Obviously, when a song has enough anticipation to get into the charts in three versions in the week before it’s released, you can figure it’s going to be big.

1.  Jessie J, Ariana Grande & Nicki Minaj – “Bang Bang”

This was released in America a while back to promote a reissue of Ariana Grande’s album.  That reissue hasn’t come out yet in the UK, so instead it’s being used here as the lead single from Jessie J’s next album.  It’s a Max Martin song, and the chorus is pretty strong, but…

The thing about Jessie J is there’s something terribly contrived sounding about her – she always sounds to me like she’s imitating mannerisms she’s picked up somewhere else.  She’s a collection of tics picked up from stage school and a record collection, basically.  And when you put her next to Nicki Minaj, who is phoning it in but can out-charisma Jessie J even while mostly thinking about what she’s going to have for dinner… well, that’s not good either.

But hey.  Number 1.  And it’s a third number 1 for Jessie J, following “Price Tag” and “Domino” – both of which were in 2011, so it’s been a while.  Ariana Grande gets her second number 1 following “Problem” from July.  Appallingly, this is the first Nicki Minaj single to make number 1 in the UK – though since her previous biggest UK hit was the number 2 single “Starships”, it’s not as though the British have ever shown tremendously good taste in their Nicki Minaj selections.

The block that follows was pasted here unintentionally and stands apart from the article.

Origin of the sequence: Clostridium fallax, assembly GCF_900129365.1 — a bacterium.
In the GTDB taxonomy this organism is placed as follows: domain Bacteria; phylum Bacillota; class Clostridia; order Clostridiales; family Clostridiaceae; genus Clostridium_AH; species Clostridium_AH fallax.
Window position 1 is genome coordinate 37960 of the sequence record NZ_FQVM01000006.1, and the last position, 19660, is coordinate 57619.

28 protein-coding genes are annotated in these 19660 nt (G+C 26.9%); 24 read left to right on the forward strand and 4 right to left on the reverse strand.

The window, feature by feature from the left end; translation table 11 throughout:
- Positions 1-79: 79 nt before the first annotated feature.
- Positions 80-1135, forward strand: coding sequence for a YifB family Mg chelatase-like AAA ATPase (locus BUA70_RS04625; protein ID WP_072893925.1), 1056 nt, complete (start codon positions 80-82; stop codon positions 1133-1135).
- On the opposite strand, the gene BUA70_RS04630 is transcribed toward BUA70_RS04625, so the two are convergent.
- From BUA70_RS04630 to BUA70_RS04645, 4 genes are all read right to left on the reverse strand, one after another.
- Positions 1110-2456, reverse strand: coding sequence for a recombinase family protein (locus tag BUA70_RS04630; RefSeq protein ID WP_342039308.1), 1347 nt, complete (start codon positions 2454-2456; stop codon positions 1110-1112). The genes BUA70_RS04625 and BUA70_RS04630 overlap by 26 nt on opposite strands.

On the albums chart, a busier week.

  • “This Is All Yours” by Alt-J at 1.  The follow-up to their debut “An Awesome Wave”, which got to 12 in 2013 and won the Mercury Music Prize.  Single: “Hunger of the Pine”.  (Caution: contains scenes of symbolic archery.)
  • “Popular Problems” by Leonard Cohen at 5.  My mum used to listen to Leonard Cohen when she was a student.  And at the age of 80 he’s still going.  He seems to be having a late-career revival of sorts – his previous album also made the top 5, something he hadn’t done since 1969.  Single: “Almost Like The Blues”.
  • “Syro” by the Aphex Twin at 8.  His first album since 2001’s “Drukqs”, and the first time he’s made the top 10 – his previous peak was 11 with 1994’s “Selected Ambient Works Vol II”.  It’s still the Aphex Twin, not much has changed, but the reviews have been very positive.  Single: “minipops 67 [120.2][source field mix]”.
  • “Different Shades of Blue” by Joe Bonamassa at 9.  Blues rock guitarist.  He fairly churns out the albums these days – this is his sixth album in three years.  Single: “Different Shades of Blue”.
  • “Cheek to Cheek” by Tony Bennett & Lady Gaga at 10.  Yes, really.  It’s an album of jazz standard covers, so if you want to hear Lady Gaga singing something completely different from normal, it’s got that.  Single: “Anything Goes”.
  • “Growing Up in Public” by Professor Green at 12.  That’s not hugely encouraging.  The single “Lullaby” is still at number 8, but a bit of rebuilding needing done here, I think.
  • “The Violet Flame” by Erasure at 20.  Their sixteenth studio album.  The last one missed the top 40 entirely, but then it was a Christmas record.  Single: “Elevation”.
  • “Strut” by Lenny Kravitz at 21.  Hey, he’s still going too!  Single: “The Chamber”.
  • “Miss Saigon – Original Cast Recording” at 25.  I’m assuming this in the charts because of a 25th anniversary show by the original cast.  Otherwise, bit random.